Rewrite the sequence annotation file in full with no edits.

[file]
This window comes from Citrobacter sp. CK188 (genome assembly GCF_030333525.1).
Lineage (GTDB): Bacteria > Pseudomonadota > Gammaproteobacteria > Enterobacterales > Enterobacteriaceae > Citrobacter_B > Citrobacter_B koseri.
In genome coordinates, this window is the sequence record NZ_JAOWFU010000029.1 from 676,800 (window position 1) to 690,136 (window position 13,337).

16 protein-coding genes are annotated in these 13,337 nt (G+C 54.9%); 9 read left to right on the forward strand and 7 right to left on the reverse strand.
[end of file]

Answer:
This window comes from Citrobacter sp. CK188 (genome assembly GCF_030333525.1).
Lineage (GTDB): Bacteria > Pseudomonadota > Gammaproteobacteria > Enterobacterales > Enterobacteriaceae > Citrobacter_B > Citrobacter_B koseri.
In genome coordinates, this window is the sequence record NZ_JAOWFU010000029.1 from 676,800 (window position 1) to 690,136 (window position 13,337).

16 protein-coding genes are annotated in these 13,337 nt (G+C 54.9%); 9 read left to right on the forward strand and 7 right to left on the reverse strand.